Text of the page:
The Texting Neck Epidemic –Solutions to Prevent Dealing with Complications of Smart Phone Pain
The utilization of cell phones has reached unprecedented levels. Estimates as of 2012 concluded that more than 75% of the world population has cell phone subscriptions (1). To put that in perspective, the UN reported in 2013 that more people have cellphones than have toilets (2). In the United States, most of us do not know another adult that does not have a cell phone. Further, you are shocked if you see someone who is using a flip phone. The prevalence of smart phones is pervasive in the United States.
Smart phones have made our lives much more efficient, providing opportunities for us to take our email, entertainment, calendar, etc. with us wherever we go. Rarely are we ever more than a click away from accessing any information we want because of the mobile data plans. The benefits of the smart phones are substantial, unfortunately with these benefits come an increasing incidence of pain.
Fine motor skills required to handle the smart phone increase tension on the nerves increasing the frequency of disorders such as carpal tunnel syndrome and De Quervain’s tenosynovitis. Focusing on the screen of the smart phone leads to increased postural tension placed on the neck and shoulders as well. Fortunately, these episodes of pain are preventable with some minor postural cues and education.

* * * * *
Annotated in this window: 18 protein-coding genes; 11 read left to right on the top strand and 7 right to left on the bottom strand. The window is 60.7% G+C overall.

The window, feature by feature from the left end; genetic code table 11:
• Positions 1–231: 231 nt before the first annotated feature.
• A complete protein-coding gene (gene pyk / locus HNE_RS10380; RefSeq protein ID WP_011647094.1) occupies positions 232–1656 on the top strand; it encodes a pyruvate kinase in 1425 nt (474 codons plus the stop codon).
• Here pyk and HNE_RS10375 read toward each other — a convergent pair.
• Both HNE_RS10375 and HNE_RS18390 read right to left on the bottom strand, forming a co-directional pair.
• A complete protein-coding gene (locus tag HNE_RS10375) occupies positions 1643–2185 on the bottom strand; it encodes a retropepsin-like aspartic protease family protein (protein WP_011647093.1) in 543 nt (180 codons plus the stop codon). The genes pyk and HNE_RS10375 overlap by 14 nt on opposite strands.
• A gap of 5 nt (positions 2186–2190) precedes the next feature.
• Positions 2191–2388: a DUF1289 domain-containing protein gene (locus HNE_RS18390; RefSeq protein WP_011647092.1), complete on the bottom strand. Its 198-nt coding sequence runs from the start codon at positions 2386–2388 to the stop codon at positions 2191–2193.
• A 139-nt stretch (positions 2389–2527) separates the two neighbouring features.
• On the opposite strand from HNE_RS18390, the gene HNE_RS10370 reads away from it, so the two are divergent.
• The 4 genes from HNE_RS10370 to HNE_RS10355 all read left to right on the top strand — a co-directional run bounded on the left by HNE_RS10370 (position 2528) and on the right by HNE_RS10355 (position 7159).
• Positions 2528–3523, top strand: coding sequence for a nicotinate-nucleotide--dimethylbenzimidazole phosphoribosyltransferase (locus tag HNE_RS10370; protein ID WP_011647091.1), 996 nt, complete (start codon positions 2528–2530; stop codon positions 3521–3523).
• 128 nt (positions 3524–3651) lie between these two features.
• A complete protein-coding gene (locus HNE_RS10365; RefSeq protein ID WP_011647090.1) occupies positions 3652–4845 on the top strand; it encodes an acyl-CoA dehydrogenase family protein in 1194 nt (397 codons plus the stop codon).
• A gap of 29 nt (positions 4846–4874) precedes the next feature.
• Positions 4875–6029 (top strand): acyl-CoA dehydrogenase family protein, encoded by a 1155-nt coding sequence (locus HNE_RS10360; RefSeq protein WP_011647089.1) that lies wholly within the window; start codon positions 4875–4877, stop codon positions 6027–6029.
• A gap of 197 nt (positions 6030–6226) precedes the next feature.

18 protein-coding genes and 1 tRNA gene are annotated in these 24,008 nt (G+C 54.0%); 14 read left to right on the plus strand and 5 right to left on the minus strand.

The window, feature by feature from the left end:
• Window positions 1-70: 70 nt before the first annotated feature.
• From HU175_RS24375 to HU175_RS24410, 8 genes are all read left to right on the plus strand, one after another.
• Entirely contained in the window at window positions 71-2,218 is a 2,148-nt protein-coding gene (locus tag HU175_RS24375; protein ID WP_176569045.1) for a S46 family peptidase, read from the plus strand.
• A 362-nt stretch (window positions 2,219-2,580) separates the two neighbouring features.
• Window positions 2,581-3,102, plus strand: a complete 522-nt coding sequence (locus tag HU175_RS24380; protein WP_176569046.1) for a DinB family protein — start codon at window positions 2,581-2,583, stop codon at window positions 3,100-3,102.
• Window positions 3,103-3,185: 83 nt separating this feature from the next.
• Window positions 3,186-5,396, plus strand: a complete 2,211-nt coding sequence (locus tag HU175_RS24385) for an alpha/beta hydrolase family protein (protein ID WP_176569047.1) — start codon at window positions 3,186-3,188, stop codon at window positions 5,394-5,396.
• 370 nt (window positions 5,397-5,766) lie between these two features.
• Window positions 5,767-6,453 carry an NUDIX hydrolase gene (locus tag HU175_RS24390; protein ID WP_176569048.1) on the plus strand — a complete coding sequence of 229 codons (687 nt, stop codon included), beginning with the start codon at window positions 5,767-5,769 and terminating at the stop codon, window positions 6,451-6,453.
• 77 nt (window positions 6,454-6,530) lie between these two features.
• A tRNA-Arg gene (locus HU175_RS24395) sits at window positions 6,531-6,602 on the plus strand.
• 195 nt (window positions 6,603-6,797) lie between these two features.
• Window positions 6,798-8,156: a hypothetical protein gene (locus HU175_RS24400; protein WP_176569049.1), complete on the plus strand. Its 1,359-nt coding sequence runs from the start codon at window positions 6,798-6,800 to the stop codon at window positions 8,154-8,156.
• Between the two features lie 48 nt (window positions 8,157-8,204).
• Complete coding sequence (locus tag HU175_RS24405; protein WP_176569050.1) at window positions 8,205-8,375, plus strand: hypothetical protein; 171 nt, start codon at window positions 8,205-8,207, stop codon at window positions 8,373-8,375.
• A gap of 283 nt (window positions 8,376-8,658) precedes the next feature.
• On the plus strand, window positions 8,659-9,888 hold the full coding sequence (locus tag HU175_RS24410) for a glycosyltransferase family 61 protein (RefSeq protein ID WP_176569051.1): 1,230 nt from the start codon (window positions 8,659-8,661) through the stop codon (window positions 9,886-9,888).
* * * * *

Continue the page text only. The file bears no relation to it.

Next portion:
The human head weighs approximately 13 pounds. Similar to the weight of a bowling ball. If the head is centered such that the ears line up immediately over the shoulders, than there is roughly 13 pounds of pressure on the spine. For every inch forward that the head leans when on your smart phone, you increase the tension to the neck by 10 pounds. What this does to the body is increased tension on the upper trap muscles of the shoulders and increases tension to the nerves of the arms. As we describe this posture, I am sure you are thinking about the posture you use to mess around on your phone. The chances are likely that you will notice that your head bends forward, as we described above, increasing tension on the neck and arms.
Instead of allowing your head to lean forward, the changes are simple to dramatically reduce the strain to the body. Looking straight ahead take a deep breath in. As you inhale, pull your shoulders back squeezing your shoulder blades gently. As you exhale, let your shoulders relax to a comfortable position. Lift the phone up towards your face at an angle that allows you to look at the phone without letting your head lean forward.